Conservative candidate Erin O'Toole was out at a church pancake breakfast with his phone off, and missed a few calls this morning he says, one of which was advising him of the official launch of the campaign. O'Toole is a lawyer, and the son of the current PC member of the Ontario provincial parliament for the same riding. He was acclaimed back on August 24, after former Conservative M.P. Bev Oda announced her resignation effective July 31, 2012, and after two other nomination contestants (Chris Topple and Thomas Coughlan) withdrew from the race. He's had the usual round of ministerial visits, and looks to have a well-developed campaign in place.

The Liberals re-appointed their 2011 general election candidate, former vice-president and chief operating officer of the Toronto Board of Trade Grant Humes, at the beginning of this month (October 1). No other candidates seemed to be under consideration. Humes' candidacy was supported by a visit from Interim Leader Bob Rae, and the riding association has been gearing up since August 19 according to their website, though his own site is not up yet and he doesn't have a politician's "page" on Facebook.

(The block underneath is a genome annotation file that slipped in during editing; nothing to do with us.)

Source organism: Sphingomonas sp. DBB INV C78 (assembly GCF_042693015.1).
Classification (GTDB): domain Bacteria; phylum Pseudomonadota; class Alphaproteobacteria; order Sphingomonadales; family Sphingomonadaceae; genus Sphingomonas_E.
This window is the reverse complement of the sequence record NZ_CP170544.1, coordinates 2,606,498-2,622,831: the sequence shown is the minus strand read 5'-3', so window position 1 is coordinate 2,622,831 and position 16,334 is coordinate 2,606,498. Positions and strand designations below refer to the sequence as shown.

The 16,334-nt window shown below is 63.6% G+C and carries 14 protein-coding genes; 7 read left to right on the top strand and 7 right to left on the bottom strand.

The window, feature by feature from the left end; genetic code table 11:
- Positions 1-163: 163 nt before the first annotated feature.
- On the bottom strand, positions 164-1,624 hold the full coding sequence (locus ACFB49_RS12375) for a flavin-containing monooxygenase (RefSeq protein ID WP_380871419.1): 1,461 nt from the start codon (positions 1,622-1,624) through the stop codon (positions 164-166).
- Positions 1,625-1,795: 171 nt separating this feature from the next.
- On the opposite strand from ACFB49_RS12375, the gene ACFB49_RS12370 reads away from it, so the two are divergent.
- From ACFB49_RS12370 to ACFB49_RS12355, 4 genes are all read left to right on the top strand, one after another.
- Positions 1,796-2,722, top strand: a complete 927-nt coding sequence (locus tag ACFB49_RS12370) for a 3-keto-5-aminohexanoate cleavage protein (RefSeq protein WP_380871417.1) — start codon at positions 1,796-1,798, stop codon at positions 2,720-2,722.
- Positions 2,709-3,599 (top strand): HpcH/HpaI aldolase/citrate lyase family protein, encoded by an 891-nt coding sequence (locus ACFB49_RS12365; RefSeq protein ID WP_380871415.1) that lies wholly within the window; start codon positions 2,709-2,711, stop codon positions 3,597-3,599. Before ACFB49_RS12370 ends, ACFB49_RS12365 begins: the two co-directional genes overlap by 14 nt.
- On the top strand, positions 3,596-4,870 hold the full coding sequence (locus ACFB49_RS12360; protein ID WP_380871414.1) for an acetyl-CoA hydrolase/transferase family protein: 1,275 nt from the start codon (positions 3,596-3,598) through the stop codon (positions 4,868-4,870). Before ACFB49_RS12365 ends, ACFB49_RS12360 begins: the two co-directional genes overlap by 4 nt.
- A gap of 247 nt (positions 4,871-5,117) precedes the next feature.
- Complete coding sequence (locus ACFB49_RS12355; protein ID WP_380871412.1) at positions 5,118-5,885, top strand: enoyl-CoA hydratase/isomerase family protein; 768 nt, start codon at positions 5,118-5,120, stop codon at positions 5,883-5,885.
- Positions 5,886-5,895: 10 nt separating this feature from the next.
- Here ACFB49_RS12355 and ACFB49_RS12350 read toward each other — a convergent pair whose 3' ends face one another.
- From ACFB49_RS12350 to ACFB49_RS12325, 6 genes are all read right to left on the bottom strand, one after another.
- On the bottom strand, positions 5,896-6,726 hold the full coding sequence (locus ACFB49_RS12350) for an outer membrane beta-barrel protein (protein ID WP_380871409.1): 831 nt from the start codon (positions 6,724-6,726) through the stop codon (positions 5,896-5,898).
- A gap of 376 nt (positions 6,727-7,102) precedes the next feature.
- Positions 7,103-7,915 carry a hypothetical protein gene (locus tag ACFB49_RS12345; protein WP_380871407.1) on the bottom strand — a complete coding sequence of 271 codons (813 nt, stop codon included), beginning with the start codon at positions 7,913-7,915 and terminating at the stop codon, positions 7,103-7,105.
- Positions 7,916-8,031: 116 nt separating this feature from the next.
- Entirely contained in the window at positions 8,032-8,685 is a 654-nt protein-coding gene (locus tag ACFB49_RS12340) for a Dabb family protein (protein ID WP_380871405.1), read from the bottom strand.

The Green Party has apparently said that it will not run a candidate in Durham, but I haven't seen that confirmed anywhere online as yet. According to their riding association's website, they were ramping up for the by-election as of two days after the announcement of Oda's resignation, but there hasn't been any activity on the site since then.

UPDATE: The Durham Greens website has now been updated to report that they will be running a candidate (but no name as yet).

UPDATE: The Christian Heritage Party does have candidate Andrew Moriarity in place, however.